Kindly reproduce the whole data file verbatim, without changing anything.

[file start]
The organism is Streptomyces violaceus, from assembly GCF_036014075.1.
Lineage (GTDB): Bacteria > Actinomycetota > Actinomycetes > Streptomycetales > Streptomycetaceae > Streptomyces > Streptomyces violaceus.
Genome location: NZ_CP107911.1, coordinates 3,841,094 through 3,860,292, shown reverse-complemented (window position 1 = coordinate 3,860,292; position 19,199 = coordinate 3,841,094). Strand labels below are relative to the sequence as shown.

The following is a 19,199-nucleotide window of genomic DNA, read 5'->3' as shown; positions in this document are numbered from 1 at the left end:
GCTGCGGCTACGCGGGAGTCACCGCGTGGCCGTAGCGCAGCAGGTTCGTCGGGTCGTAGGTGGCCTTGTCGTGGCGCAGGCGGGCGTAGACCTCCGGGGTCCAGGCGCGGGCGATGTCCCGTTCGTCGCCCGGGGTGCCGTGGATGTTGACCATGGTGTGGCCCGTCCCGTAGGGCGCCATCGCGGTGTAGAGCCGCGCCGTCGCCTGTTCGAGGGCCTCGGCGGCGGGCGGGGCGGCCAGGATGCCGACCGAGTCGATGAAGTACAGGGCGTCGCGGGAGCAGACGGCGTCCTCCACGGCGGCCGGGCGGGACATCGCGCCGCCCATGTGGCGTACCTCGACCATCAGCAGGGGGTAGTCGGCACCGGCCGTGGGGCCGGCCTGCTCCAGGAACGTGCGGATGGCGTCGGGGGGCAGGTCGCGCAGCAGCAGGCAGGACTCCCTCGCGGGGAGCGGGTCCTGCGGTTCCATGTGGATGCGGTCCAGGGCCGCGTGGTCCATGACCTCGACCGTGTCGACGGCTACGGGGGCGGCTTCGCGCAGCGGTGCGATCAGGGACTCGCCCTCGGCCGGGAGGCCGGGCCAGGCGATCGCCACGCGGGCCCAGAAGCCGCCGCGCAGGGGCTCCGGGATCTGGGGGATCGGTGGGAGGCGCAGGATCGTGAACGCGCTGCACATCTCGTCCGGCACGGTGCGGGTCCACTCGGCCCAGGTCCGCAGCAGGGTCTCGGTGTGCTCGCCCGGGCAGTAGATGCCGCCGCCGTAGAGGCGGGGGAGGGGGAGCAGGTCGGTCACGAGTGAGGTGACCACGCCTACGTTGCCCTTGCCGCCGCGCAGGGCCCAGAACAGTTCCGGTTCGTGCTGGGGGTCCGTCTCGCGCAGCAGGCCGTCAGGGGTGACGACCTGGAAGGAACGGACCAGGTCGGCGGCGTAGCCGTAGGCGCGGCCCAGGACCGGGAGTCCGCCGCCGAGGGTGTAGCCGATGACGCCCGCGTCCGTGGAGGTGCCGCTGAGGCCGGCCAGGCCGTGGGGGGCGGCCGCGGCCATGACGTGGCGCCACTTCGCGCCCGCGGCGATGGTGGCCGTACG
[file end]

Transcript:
The organism is Streptomyces violaceus, from assembly GCF_036014075.1.
Lineage (GTDB): Bacteria > Actinomycetota > Actinomycetes > Streptomycetales > Streptomycetaceae > Streptomyces > Streptomyces violaceus.
Genome location: NZ_CP107911.1, coordinates 3,841,094 through 3,860,292, shown reverse-complemented (window position 1 = coordinate 3,860,292; position 19,199 = coordinate 3,841,094). Strand labels below are relative to the sequence as shown.

The following is a 19,199-nucleotide window of genomic DNA, read 5'->3' as shown; positions in this document are numbered from 1 at the left end:
GCTGCGGCTACGCGGGAGTCACCGCGTGGCCGTAGCGCAGCAGGTTCGTCGGGTCGTAGGTGGCCTTGTCGTGGCGCAGGCGGGCGTAGACCTCCGGGGTCCAGGCGCGGGCGATGTCCCGTTCGTCGCCCGGGGTGCCGTGGATGTTGACCATGGTGTGGCCCGTCCCGTAGGGCGCCATCGCGGTGTAGAGCCGCGCCGTCGCCTGTTCGAGGGCCTCGGCGGCGGGCGGGGCGGCCAGGATGCCGACCGAGTCGATGAAGTACAGGGCGTCGCGGGAGCAGACGGCGTCCTCCACGGCGGCCGGGCGGGACATCGCGCCGCCCATGTGGCGTACCTCGACCATCAGCAGGGGGTAGTCGGCACCGGCCGTGGGGCCGGCCTGCTCCAGGAACGTGCGGATGGCGTCGGGGGGCAGGTCGCGCAGCAGCAGGCAGGACTCCCTCGCGGGGAGCGGGTCCTGCGGTTCCATGTGGATGCGGTCCAGGGCCGCGTGGTCCATGACCTCGACCGTGTCGACGGCTACGGGGGCGGCTTCGCGCAGCGGTGCGATCAGGGACTCGCCCTCGGCCGGGAGGCCGGGCCAGGCGATCGCCACGCGGGCCCAGAAGCCGCCGCGCAGGGGCTCCGGGATCTGGGGGATCGGTGGGAGGCGCAGGATCGTGAACGCGCTGCACATCTCGTCCGGCACGGTGCGGGTCCACTCGGCCCAGGTCCGCAGCAGGGTCTCGGTGTGCTCGCCCGGGCAGTAGATGCCGCCGCCGTAGAGGCGGGGGAGGGGGAGCAGGTCGGTCACGAGTGAGGTGACCACGCCTACGTTGCCCTTGCCGCCGCGCAGGGCCCAGAACAGTTCCGGTTCGTGCTGGGGGTCCGTCTCGCGCAGCAGGCCGTCAGGGGTGACGACCTGGAAGGAACGGACCAGGTCGGCGGCGTAGCCGTAGGCGCGGCCCAGGACCGGGAGTCCGCCGCCGAGGGTGTAGCCGATGACGCCCGCGTCCGTGGAGGTGCCGCTGAGGCCGGCCAGGCCGTGGGGGGCGGCCGCGGCCATGACGTGGCGCCACTTCGCGCCCGCGGCGATGGTGGCCGTACG